Many gifted girls and boys find the gifted label stigmatising, and go out of their way to dodge the dreaded nerd status. Would these children be better off in specialised school environment? The gifted education community is sharply divided about this issue with some educators perceiving that the specialised school environment is the ideal setting for gifted children, whereas others believe that they would be better off in the regular school milieu.
Gifted children generally perform better academically in the specialised school environment. The debate that rages is about their social and emotional wellbeing, with some educators believing that the specialised environment allows gifted children to thrive, as feelings of difference are diminished. On the other hand, those educators supporting the regular school setting for gifted children believe the specialised setting negatively impacts self-esteem, which ultimately can affect some gifted children’s academic performance.
I decided to look at what happens at primary school level for gifted children. What is it like for primary aged gifted girls and boys attending schools that purposefully cater to their unique academic needs? Are they able to reveal their true identity or do they still need to mask their atypical ability to gain peer acceptance? Do gifted role and gender messages still apply?
It should be noted that in Australia at primary school level we still generally require the gifted child to socialise with same aged peers.
Instead of taking the outside researcher’s view, this study used a phenomenological framework which allowed the gifted children to voice their own perceptions about what these types of school environments did and did not provide.
While the experience of daily challenge was found to be important to the talent development process, on its own it was not enough to prevent some of the gifted children in this study from masking their giftedness.
The social context, which included the gender culture of the school, was found to play a pivotal role in the types of social and emotional outcomes they created. Schools that adopted a flexible attitude to gender allowed not only for academic success in a variety of areas, but removed the fear of stigmatisation by peers.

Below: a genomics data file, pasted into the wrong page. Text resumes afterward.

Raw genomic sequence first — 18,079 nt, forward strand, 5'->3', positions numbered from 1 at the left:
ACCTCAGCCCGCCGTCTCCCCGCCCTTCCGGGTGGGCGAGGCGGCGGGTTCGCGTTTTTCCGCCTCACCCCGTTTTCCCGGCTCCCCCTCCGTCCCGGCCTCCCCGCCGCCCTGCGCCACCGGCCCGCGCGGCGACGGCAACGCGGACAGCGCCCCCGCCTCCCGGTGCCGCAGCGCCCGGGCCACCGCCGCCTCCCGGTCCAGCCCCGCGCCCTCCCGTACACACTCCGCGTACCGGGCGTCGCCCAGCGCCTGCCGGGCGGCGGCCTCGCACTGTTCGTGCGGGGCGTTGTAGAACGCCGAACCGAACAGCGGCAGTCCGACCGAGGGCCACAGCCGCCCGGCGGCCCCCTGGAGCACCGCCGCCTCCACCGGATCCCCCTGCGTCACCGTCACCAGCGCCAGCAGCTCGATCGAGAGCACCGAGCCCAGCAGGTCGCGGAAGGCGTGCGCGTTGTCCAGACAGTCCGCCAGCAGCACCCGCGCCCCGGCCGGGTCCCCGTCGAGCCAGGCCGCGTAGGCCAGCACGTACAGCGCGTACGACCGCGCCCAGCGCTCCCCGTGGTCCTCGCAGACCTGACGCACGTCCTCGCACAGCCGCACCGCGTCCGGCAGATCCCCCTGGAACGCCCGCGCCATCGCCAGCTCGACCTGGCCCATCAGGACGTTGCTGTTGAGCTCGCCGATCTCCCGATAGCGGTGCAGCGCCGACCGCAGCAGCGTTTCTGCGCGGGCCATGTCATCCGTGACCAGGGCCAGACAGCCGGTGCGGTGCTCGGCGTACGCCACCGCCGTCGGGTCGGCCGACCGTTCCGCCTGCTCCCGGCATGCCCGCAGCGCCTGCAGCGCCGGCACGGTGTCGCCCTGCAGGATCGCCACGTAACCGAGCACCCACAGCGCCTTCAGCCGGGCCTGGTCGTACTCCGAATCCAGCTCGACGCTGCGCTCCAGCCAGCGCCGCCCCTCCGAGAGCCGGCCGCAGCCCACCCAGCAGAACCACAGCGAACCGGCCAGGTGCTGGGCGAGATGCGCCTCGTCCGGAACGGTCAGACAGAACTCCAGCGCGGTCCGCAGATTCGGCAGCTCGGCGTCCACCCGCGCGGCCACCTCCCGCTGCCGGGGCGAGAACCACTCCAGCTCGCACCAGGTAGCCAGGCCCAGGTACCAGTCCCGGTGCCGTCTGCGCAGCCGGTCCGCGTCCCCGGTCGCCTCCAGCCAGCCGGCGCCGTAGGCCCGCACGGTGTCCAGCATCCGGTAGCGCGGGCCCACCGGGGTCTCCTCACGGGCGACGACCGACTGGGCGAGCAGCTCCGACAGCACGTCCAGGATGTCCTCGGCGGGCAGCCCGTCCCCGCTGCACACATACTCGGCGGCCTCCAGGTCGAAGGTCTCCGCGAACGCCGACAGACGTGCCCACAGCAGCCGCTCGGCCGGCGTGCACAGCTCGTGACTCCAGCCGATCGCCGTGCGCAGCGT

Importantly, gender expectations played a key role in the participants’ perception of what made a student popular or how they should behave on the playground.
For example, gifted boys attending primary schools with social contexts that supported one type of male gender identity tended to prise athletic ability above all else. In this type of school the athletic boys or jocks held sway on the playground, while the academic boys occupied the lower rungs of the playground hierarchy. Gifted boys in this type of social context were generally confined to the wall ball court, which was a game deemed not to require much skill or athletic ability. Schools that did not accept this type of traditional male stereotype and offered boys other lunch time pursuits other than sports, such as spending time in the computer room, library or robotic club, were more likely to have a positive social context.
Gifted girls on the other hand that attended schools that offered them gifted programming, but generally supported stereotypical females roles, described the Girly girls (girls interested in fame and fashion) as attempting to hold power on their playgrounds.
While it is well known that gifted children face these types of gender stereotypical roles in the high school setting and sometimes mask their ability in order to adhere to them, it has been generally believed that this process did not occur before adolescence. Although not well researched, it was also generally believed that gifted children could be well supported in the talent process in schools that provided them with challenging curriculum.
This study, however, demonstrates that challenging curriculum alone does not support the talent process and that the social context of the school needs to be carefully considered.
Schools could endeavour to create optimal social contexts by working towards meeting the affective needs of their students. The acceptance of difference through the promotion of diverse gender roles, as well as an awareness of the role the “new media” plays in the promotion of stereotypical gender identities.
Katrina Eddles-Hirsch is a Senior Lecturer in Education at the University of Notre Dame, Sydney. Katrina currently teaches undergraduate primary, secondary & post doctorate students in Inclusive Education. Her research interests include the social and emotional development of gifted children, gender research and the twice exceptional student.
This blog post is based on the research paper Girly Girls, Tomboys, Athletes and Nerds: A phenomenological study of social context in the specialised school environment (2013) published in the Scottish Journal of Arts, Social Sciences and Scientific Studies, 17 (1), 88-101.
One thought on “Gifted primary school children need more than special classes”
I thoroughly enjoyed reading your article.
I read this and totally agreed…now…how to change the minds of the bureaucrats?
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